There’s nothing quite like books to exercise the brain, and Americans increasingly are using mobile devices to read them, according to a new study by the Pew Research Center.
This finding is one more nail in the coffin of a market research myth: that mobile devices aren’t suited to the longer, more complex surveys required for a deep dive into a research topic. People who’ll spend hours reading a book on a smartphone will surely spend 20 minutes answering a mobile questionnaire – if, like the book, the survey holds their interest and functions properly on the phone. We know it because we see it all the time.
Pew’s study, “Book Reading 2016,” offers some surprises – but the fact that book readers are gravitating toward mobile devices isn’t one of them. Mobile is “The Way We Live Now” – the title of a book by the prolific 19th century English novelist, Anthony Trollope, which you can read on a screen of your choosing.
One gratifying finding for people who don’t want to see every beloved tradition get kicked to the digital-age curb is that books with real bindings and pages are one legacy technology that’s holding its own. 65% of American adults reported having read at least one printed volume during the 12 months ending April 4 – a figure that has held stable since 2012.
But Pew researchers also found that more readers are integrating smartphones and tablets into their reading. Here are key findings about mobile book consumption:
- “While print remains at the center of the book-reading landscape as a whole, there has been a distinct shift in the e-book landscape over the last five years. Americans increasingly turn to multipurpose devices such as smartphones and tablet computers… “
- “The share of…readers on tablets has more than tripled since 2011 (4% to 15%) and the number of readers on phones has more than doubled (5% to 13%) over that time…”
- “Smartphones are playing an especially prominent role in the e-reading habits of certain demographic groups, such as non-whites and those who have not attended college.”
Laptops and desktops are not nearly as popular with book readers as mobile devices. Only 11% of Pew’s respondents said they had read a book on a laptop or desktop during the past year — compared to the 28% who’ve used smartphones or tablets.
Millennials, who are much more reachable for surveys on mobile devices than on personal computers, unsurprisingly are also more inclined than other groups to read books on their cherished smartphones or tablets. 37% of Pew’s respondents In the 18-29 age group said they had read a book on a mobile device (22% smartphone, 15% tablet). The 30-49 age bracket, which includes older Millennials, was close behind at 36%, divided equally between smartphones and tablets.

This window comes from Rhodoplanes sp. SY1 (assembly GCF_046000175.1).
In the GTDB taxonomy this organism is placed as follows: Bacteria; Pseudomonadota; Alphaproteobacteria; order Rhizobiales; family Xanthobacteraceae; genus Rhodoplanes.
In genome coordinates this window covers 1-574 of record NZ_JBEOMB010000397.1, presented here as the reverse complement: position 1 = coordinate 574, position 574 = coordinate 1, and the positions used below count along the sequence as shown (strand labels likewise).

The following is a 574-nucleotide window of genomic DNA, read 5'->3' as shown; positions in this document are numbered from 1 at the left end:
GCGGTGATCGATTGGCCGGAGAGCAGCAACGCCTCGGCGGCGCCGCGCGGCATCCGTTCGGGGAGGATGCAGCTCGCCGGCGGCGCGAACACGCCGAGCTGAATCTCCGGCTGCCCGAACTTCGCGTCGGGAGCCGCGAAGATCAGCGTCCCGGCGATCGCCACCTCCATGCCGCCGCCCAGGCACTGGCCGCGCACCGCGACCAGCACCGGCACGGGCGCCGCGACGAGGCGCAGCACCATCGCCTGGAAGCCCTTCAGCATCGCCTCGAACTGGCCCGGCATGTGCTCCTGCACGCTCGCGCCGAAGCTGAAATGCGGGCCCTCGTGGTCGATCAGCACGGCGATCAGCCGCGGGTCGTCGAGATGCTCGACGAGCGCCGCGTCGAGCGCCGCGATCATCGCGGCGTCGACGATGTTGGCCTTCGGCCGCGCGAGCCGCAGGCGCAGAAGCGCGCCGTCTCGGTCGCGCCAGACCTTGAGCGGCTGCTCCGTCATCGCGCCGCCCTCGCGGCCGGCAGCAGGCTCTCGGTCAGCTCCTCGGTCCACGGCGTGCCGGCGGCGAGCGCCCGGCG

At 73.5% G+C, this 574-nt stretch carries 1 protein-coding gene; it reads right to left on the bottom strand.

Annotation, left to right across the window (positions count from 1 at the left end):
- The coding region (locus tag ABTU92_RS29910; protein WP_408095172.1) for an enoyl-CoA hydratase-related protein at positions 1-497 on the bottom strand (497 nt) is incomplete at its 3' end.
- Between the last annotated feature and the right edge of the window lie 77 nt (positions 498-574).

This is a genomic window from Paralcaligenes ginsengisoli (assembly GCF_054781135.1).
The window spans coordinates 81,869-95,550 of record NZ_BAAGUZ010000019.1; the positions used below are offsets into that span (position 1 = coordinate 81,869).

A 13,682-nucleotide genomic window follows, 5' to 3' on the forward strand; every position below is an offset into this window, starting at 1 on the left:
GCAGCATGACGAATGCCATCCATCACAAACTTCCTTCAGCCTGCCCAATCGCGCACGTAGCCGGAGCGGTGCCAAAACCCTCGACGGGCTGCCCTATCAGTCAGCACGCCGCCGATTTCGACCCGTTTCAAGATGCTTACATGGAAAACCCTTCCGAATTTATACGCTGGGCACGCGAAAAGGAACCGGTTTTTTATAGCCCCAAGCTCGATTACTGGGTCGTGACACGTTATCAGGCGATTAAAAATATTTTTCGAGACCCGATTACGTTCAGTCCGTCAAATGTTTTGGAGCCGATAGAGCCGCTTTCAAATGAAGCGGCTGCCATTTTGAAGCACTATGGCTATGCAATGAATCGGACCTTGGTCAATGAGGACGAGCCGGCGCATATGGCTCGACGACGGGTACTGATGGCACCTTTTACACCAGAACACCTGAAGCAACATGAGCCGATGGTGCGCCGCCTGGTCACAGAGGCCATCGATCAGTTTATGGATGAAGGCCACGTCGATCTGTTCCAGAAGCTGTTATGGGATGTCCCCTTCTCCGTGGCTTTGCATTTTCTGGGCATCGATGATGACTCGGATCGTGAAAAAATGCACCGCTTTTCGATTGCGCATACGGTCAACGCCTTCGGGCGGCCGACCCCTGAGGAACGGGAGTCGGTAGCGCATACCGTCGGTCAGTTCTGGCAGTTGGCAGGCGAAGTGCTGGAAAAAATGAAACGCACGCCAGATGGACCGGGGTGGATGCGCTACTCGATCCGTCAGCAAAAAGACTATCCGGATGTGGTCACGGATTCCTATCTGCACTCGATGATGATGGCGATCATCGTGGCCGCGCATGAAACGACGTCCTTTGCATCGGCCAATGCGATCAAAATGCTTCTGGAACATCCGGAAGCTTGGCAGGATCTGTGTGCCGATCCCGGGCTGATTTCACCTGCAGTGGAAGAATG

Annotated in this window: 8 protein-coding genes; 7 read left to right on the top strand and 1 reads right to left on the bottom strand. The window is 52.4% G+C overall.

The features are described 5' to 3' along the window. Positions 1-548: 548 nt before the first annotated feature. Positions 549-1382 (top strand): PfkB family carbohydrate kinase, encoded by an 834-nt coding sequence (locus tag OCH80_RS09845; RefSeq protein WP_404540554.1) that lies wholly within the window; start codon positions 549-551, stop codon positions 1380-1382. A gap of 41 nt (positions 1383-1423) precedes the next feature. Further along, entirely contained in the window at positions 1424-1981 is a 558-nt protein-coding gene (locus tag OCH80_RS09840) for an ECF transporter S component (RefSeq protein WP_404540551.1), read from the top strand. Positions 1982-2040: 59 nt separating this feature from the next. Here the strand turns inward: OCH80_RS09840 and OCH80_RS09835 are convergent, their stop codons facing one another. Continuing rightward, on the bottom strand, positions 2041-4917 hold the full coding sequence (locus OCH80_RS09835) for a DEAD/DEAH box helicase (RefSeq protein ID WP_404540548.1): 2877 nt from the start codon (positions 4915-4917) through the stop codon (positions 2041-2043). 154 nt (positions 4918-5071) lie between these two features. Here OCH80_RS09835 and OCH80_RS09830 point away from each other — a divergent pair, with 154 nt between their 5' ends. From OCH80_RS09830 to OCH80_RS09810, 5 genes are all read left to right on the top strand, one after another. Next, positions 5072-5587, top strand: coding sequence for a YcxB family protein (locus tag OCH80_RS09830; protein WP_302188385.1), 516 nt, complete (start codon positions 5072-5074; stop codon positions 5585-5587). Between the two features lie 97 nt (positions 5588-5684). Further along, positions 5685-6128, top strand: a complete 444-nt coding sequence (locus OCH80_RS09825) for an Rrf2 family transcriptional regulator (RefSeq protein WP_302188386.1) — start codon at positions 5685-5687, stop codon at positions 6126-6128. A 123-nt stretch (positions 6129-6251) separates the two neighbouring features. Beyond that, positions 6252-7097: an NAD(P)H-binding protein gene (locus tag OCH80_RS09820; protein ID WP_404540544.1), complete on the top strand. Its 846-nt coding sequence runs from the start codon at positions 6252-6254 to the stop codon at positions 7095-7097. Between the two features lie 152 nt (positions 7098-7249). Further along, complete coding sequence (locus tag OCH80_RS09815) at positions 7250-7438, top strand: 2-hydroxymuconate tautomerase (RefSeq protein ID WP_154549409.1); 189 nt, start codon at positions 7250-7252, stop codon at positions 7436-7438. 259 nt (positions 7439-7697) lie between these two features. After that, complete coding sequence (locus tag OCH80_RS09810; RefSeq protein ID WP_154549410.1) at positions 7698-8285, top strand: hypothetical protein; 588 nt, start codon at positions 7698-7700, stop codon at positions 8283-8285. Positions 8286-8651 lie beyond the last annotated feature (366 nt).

The implication for market research seems clear: people like mobile devices, and they’ll give close attention and more than a few moments of their time to mobile surveys that engage them and are relevant to their lives as consumers.
This isn’t just a hypothesis. Smartphone users’ willingness to stick with mobile surveys for 20 minutes or more is a fact MFour and its clients have confirmed repeatedly over many projects. At that length of interview we expect response rates of 50%, and completion rates above 90%.
Results like this aren’t automatic. The magic isn’t intrinsic to mobile devices, just as the magic in a book isn’t intrinsic to the paper and ink, or the pixels. It depends on human factors — designing the best mobile survey software, recruiting and engaging a reliable and representative panel, and acquiring and applying the experience that’s needed to excel in applied technology and client service.
MFour has written the book on how to carry out mobile research. We’ve been pioneering and advancing these methods since 2011, when our Surveys on the Go® app debuted. We are to mobile market research what Gutenberg was to the printed text.
Now we’re delighted to have learned from Pew that reports of the traditional printed book’s death have been greatly exaggerated. It may be an old technology, but it still works. And now there’s mobile reading on smartphones as a useful supplement.
The same can’t be said for traditional online market research. It no longer serves its purpose, the way a printed book does. It isn’t being supplemented by mobile research. It’s being supplanted.